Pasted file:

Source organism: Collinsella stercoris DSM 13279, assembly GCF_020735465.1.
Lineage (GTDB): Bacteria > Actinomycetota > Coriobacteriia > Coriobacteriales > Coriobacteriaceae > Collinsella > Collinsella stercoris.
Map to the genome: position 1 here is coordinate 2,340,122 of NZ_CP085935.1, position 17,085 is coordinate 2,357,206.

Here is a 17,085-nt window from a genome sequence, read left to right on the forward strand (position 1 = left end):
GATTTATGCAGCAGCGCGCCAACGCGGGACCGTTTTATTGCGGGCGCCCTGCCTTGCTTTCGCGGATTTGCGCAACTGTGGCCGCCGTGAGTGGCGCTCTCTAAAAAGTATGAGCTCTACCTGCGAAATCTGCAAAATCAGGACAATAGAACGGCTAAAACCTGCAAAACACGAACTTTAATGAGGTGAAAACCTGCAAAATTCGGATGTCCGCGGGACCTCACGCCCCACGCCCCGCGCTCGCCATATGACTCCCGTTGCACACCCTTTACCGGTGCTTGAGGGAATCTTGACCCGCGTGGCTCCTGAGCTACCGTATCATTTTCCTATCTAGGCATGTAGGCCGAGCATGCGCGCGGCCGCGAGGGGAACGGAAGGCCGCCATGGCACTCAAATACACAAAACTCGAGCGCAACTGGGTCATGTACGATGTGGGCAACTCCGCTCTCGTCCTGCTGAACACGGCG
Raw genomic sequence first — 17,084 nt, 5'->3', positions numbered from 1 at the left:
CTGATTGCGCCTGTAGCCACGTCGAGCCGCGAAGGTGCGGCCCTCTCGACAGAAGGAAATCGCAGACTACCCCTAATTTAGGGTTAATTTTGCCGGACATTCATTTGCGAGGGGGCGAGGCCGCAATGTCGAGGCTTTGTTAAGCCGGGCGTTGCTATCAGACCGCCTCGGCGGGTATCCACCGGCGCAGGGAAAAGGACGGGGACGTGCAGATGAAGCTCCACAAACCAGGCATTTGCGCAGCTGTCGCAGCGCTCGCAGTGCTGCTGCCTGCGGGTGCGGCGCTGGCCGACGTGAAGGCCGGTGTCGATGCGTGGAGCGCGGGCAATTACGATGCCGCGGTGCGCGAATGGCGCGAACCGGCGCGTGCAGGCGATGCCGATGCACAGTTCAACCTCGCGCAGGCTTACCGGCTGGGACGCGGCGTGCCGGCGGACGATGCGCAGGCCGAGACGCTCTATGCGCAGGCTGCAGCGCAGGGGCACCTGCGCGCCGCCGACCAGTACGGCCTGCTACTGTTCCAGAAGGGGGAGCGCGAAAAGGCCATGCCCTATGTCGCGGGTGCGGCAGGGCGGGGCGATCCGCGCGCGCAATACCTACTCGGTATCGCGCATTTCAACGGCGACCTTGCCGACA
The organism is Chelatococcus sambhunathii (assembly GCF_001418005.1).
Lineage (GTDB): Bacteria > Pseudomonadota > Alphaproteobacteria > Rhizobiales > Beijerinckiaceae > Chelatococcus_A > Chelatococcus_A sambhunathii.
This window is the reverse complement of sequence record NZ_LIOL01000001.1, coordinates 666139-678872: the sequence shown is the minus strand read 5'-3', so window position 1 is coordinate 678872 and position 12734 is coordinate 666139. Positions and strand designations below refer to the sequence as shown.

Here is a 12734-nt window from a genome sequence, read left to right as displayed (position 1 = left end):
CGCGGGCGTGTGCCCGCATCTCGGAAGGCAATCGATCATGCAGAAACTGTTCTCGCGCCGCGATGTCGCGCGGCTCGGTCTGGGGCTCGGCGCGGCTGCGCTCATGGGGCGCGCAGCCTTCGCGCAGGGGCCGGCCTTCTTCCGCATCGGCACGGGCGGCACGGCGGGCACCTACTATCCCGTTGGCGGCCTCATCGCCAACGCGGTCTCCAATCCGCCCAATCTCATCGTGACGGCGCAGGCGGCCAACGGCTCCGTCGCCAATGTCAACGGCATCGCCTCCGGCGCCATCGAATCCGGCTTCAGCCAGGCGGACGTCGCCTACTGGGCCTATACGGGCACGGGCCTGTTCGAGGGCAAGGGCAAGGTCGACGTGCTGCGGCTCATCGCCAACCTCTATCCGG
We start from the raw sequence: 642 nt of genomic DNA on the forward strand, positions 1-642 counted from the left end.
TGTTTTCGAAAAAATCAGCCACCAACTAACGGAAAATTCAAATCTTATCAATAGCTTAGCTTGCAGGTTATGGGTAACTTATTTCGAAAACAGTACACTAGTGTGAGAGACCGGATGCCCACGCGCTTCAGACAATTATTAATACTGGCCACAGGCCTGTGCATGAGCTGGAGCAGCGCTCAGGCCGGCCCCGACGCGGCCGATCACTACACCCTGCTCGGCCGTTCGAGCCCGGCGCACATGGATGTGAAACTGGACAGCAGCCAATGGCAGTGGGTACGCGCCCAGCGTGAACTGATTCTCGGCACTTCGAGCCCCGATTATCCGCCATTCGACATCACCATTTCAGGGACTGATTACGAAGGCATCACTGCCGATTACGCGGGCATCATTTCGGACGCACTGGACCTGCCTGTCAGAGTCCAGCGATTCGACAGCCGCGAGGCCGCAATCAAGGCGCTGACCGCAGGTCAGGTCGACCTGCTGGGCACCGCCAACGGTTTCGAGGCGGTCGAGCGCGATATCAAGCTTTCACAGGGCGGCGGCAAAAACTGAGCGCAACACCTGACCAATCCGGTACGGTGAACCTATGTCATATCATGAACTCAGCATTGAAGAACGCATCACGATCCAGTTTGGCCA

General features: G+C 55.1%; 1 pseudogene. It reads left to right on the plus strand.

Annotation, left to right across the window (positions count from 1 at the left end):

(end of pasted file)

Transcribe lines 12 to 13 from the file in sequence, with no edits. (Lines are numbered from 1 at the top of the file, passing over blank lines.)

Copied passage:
CGCGGGCGTGTGCCCGCATCTCGGAAGGCAATCGATCATGCAGAAACTGTTCTCGCGCCGCGATGTCGCGCGGCTCGGTCTGGGGCTCGGCGCGGCTGCGCTCATGGGGCGCGCAGCCTTCGCGCAGGGGCCGGCCTTCTTCCGCATCGGCACGGGCGGCACGGCGGGCACCTACTATCCCGTTGGCGGCCTCATCGCCAACGCGGTCTCCAATCCGCCCAATCTCATCGTGACGGCGCAGGCGGCCAACGGCTCCGTCGCCAATGTCAACGGCATCGCCTCCGGCGCCATCGAATCCGGCTTCAGCCAGGCGGACGTCGCCTACTGGGCCTATACGGGCACGGGCCTGTTCGAGGGCAAGGGCAAGGTCGACGTGCTGCGGCTCATCGCCAACCTCTATCCGG
We start from the raw sequence: 642 nt of genomic DNA on the forward strand, positions 1-642 counted from the left end.